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You Can't Be President: The Outrageous Barriers to Democracy in America Paperback – September 9, 2008


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Product Details

  • Paperback: 288 pages
  • Publisher: Melville House (September 9, 2008)
  • Language: English
  • ISBN-10: 1933633603
  • ISBN-13: 978-1933633602
  • Product Dimensions: 7.6 x 5.4 x 0.8 inches
  • Shipping Weight: 9.6 ounces
  • Average Customer Review: 3.9 out of 5 stars  See all reviews (7 customer reviews)
  • Amazon Best Sellers Rank: #1,391,144 in Books (See Top 100 in Books)

Editorial Reviews

From Publishers Weekly

Alexis de Tocqueville is a guiding spirit for this wide-ranging text, which advances a familiar argument: that moneyed and privileged interests, rather than the needs and opinions of ordinary citizens, dominate contemporary American politics. MacArthur, president and publisher of Harper's magazine, begins by lamenting the lack of basic comprehension of the Constitution and American government on the part of the political and media elite. From there, he proceeds thematically, considering the influence of the Republican and Democratic parties, the effects of social class and education, among other topics. Detours into local politics, including an extended account of a dispute over the construction of a Target store in Portsmouth, R.I., feel digressive, as do the author's occasional forays into history, in which he takes aim at targets on both sides of the political aisle from Joseph McCarthy to Woodrow Wilson and James Polk. MacArthur's book will likely inspire like-minded political progressives, despite his harsh criticism of Barack Obama and Hillary Clinton, but its crossover appeal may be limited. (Sept.)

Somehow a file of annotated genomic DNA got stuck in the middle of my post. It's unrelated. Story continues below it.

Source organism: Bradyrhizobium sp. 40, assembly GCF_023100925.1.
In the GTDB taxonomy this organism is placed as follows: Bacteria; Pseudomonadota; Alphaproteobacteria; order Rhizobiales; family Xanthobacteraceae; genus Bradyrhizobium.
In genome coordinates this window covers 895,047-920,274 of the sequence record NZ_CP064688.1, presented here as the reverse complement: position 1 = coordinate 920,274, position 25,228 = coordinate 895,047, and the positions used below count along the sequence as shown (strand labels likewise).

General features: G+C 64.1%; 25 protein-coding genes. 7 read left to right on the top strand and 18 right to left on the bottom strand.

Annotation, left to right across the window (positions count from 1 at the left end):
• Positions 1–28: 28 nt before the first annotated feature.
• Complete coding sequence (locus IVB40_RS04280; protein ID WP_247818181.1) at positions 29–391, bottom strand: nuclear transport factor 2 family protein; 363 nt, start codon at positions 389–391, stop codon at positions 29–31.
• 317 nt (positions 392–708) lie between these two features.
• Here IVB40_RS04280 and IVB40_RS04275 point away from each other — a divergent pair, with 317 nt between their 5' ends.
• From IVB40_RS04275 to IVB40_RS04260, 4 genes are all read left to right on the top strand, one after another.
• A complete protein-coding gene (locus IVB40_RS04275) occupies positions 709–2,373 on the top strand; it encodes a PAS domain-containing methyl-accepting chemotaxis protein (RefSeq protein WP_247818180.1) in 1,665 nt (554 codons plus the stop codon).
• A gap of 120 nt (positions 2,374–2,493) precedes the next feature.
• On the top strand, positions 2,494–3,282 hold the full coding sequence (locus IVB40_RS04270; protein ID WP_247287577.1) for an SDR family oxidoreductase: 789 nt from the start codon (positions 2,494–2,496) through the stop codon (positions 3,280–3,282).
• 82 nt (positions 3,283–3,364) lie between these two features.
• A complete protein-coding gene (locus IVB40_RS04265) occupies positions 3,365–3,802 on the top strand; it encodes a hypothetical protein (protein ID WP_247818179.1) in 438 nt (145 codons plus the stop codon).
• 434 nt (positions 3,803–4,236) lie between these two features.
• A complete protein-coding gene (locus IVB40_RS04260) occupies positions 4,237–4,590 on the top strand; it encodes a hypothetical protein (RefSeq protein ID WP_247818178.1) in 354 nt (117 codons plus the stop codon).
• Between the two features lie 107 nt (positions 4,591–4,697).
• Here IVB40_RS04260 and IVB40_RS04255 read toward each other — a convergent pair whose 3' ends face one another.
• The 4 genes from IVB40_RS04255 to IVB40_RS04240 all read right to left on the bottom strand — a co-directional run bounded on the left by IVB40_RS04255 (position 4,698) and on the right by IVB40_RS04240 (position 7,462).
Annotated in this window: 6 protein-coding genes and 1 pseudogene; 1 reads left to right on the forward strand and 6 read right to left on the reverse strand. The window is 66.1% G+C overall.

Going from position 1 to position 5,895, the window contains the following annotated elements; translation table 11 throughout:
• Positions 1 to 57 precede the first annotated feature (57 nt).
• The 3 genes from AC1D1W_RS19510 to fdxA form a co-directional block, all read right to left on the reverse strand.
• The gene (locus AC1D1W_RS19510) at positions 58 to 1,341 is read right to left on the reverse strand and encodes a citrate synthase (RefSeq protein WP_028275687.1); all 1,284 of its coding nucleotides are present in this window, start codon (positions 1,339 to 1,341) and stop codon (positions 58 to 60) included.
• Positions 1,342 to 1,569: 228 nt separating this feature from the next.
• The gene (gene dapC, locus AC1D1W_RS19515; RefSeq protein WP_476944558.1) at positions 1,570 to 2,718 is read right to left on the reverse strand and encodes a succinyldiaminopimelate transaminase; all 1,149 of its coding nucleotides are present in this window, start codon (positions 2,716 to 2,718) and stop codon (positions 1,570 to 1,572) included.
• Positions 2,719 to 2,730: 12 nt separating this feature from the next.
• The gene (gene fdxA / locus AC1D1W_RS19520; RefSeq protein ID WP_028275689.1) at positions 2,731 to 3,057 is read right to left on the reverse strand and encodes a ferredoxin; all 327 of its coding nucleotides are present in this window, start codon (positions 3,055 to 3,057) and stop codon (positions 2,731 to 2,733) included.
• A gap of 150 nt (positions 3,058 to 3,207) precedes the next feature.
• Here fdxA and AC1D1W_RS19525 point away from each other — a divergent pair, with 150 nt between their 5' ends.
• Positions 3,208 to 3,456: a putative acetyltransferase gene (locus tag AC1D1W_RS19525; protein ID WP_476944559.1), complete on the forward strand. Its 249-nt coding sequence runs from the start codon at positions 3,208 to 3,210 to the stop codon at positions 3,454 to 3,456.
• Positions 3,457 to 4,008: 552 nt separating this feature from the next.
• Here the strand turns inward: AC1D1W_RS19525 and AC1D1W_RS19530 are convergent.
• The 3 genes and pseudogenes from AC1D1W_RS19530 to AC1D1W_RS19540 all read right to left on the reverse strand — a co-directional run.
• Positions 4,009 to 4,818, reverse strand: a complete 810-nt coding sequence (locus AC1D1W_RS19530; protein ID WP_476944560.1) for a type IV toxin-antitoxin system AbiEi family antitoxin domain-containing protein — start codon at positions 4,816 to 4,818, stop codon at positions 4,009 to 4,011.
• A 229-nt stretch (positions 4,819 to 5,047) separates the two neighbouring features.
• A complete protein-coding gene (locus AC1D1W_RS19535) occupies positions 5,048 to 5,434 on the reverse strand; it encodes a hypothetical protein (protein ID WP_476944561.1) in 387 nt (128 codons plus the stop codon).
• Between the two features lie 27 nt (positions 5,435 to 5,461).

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About the Author